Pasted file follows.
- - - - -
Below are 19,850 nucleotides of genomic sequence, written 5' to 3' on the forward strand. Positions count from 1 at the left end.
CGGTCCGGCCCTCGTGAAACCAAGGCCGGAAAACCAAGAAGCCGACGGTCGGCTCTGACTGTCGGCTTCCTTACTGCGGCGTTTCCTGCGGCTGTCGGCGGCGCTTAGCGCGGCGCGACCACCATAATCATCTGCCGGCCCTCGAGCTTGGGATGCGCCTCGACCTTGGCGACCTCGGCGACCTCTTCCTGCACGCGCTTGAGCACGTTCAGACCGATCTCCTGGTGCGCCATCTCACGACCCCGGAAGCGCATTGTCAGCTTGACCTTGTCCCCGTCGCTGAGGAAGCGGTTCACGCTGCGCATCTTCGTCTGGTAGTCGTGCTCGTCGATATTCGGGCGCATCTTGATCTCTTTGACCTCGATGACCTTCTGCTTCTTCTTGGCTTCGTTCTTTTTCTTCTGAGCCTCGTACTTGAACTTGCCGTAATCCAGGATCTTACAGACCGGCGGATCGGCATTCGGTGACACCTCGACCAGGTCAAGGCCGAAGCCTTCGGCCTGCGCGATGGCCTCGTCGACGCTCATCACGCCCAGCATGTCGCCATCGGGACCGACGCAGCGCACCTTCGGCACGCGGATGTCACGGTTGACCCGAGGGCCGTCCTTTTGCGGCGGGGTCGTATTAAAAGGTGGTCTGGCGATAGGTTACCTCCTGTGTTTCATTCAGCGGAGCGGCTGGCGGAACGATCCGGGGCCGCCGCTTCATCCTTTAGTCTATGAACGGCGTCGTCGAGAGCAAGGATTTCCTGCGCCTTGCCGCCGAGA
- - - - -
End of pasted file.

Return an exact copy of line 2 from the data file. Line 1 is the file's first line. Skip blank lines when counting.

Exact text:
CGGTCCGGCCCTCGTGAAACCAAGGCCGGAAAACCAAGAAGCCGACGGTCGGCTCTGACTGTCGGCTTCCTTACTGCGGCGTTTCCTGCGGCTGTCGGCGGCGCTTAGCGCGGCGCGACCACCATAATCATCTGCCGGCCCTCGAGCTTGGGATGCGCCTCGACCTTGGCGACCTCGGCGACCTCTTCCTGCACGCGCTTGAGCACGTTCAGACCGATCTCCTGGTGCGCCATCTCACGACCCCGGAAGCGCATTGTCAGCTTGACCTTGTCCCCGTCGCTGAGGAAGCGGTTCACGCTGCGCATCTTCGTCTGGTAGTCGTGCTCGTCGATATTCGGGCGCATCTTGATCTCTTTGACCTCGATGACCTTCTGCTTCTTCTTGGCTTCGTTCTTTTTCTTCTGAGCCTCGTACTTGAACTTGCCGTAATCCAGGATCTTACAGACCGGCGGATCGGCATTCGGTGACACCTCGACCAGGTCAAGGCCGAAGCCTTCGGCCTGCGCGATGGCCTCGTCGACGCTCATCACGCCCAGCATGTCGCCATCGGGACCGACGCAGCGCACCTTCGGCACGCGGATGTCACGGTTGACCCGAGGGCCGTCCTTTTGCGGCGGGGTCGTATTAAAAGGTGGTCTGGCGATAGGTTACCTCCTGTGTTTCATTCAGCGGAGCGGCTGGCGGAACGATCCGGGGCCGCCGCTTCATCCTTTAGTCTATGAACGGCGTCGTCGAGAGCAAGGATTTCCTGCGCCTTGCCGCCGAGA